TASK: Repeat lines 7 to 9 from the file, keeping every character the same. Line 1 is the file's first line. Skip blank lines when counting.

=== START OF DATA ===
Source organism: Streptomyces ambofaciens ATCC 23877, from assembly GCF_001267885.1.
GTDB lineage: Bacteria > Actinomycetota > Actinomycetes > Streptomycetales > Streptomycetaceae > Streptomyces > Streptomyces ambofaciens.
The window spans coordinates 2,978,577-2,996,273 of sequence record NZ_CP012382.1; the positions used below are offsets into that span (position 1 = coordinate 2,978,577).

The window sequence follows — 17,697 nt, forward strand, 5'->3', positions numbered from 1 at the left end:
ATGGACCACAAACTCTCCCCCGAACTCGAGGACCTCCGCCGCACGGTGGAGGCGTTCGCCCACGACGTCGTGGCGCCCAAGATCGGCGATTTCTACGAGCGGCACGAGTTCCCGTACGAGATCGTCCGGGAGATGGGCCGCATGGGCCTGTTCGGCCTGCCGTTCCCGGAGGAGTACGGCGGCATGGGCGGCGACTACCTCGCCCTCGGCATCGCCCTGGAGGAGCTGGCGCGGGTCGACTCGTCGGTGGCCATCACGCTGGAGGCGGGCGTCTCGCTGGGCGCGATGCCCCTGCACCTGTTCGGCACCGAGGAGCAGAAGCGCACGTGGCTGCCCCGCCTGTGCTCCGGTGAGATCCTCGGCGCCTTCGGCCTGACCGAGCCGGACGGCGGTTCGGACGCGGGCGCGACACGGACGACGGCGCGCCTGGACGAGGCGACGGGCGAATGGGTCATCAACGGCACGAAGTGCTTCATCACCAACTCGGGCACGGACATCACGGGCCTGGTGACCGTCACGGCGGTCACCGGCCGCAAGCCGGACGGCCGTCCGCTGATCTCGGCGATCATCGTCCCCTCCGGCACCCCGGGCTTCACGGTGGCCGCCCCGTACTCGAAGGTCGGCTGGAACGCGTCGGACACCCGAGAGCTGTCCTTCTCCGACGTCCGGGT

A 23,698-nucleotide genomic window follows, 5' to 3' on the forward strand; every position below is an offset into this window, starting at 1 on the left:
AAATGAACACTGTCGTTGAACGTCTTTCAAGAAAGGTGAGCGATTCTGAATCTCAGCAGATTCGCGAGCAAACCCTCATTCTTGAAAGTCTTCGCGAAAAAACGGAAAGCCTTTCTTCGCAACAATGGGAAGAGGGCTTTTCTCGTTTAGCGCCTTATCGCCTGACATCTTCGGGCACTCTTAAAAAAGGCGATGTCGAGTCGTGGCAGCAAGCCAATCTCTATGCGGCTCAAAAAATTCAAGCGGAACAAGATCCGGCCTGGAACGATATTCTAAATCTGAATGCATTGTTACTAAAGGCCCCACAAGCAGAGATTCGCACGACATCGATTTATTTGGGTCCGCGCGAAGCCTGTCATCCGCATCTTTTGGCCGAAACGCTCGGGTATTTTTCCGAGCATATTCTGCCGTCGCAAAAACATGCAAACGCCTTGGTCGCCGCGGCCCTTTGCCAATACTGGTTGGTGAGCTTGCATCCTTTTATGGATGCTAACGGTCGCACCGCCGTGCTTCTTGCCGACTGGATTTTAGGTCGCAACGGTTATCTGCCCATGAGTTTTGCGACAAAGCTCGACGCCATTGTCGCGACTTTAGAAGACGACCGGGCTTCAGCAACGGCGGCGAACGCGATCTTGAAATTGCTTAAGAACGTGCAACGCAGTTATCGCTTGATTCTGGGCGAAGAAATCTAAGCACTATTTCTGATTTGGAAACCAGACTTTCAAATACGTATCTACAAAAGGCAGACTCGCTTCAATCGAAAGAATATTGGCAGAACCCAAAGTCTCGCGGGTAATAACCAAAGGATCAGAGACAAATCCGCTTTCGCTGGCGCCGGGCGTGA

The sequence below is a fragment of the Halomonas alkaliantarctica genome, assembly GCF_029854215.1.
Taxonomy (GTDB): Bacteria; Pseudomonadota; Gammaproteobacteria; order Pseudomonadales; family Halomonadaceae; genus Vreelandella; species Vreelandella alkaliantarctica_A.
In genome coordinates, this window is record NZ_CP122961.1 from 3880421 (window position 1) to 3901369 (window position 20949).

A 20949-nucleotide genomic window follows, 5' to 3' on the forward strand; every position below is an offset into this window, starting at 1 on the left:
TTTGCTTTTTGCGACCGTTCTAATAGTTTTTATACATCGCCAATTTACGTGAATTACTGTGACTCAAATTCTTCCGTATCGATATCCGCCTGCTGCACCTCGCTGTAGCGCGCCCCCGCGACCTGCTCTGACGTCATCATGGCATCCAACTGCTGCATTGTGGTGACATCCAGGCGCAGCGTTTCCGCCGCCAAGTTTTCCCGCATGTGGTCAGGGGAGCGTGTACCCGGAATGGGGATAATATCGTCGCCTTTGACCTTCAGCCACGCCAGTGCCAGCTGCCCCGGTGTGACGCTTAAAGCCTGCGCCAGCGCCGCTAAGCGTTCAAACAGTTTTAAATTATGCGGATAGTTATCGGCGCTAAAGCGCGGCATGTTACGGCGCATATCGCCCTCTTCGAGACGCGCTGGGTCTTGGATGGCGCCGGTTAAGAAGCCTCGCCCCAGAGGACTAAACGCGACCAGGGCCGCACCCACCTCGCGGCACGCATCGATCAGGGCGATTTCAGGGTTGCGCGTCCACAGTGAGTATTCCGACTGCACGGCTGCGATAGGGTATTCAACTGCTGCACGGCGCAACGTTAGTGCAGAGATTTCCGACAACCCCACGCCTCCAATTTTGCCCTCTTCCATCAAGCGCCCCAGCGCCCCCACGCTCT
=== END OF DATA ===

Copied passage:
AAATGAACACTGTCGTTGAACGTCTTTCAAGAAAGGTGAGCGATTCTGAATCTCAGCAGATTCGCGAGCAAACCCTCATTCTTGAAAGTCTTCGCGAAAAAACGGAAAGCCTTTCTTCGCAACAATGGGAAGAGGGCTTTTCTCGTTTAGCGCCTTATCGCCTGACATCTTCGGGCACTCTTAAAAAAGGCGATGTCGAGTCGTGGCAGCAAGCCAATCTCTATGCGGCTCAAAAAATTCAAGCGGAACAAGATCCGGCCTGGAACGATATTCTAAATCTGAATGCATTGTTACTAAAGGCCCCACAAGCAGAGATTCGCACGACATCGATTTATTTGGGTCCGCGCGAAGCCTGTCATCCGCATCTTTTGGCCGAAACGCTCGGGTATTTTTCCGAGCATATTCTGCCGTCGCAAAAACATGCAAACGCCTTGGTCGCCGCGGCCCTTTGCCAATACTGGTTGGTGAGCTTGCATCCTTTTATGGATGCTAACGGTCGCACCGCCGTGCTTCTTGCCGACTGGATTTTAGGTCGCAACGGTTATCTGCCCATGAGTTTTGCGACAAAGCTCGACGCCATTGTCGCGACTTTAGAAGACGACCGGGCTTCAGCAACGGCGGCGAACGCGATCTTGAAATTGCTTAAGAACGTGCAACGCAGTTATCGCTTGATTCTGGGCGAAGAAATCTAAGCACTATTTCTGATTTGGAAACCAGACTTTCAAATACGTATCTACAAAAGGCAGACTCGCTTCAATCGAAAGAATATTGGCAGAACCCAAAGTCTCGCGGGTAATAACCAAAGGATCAGAGACAAATCCGCTTTCGCTGGCGCCGGGCGTGA

The sequence below is a fragment of the Halomonas alkaliantarctica genome, assembly GCF_029854215.1.
Taxonomy (GTDB): Bacteria; Pseudomonadota; Gammaproteobacteria; order Pseudomonadales; family Halomonadaceae; genus Vreelandella; species Vreelandella alkaliantarctica_A.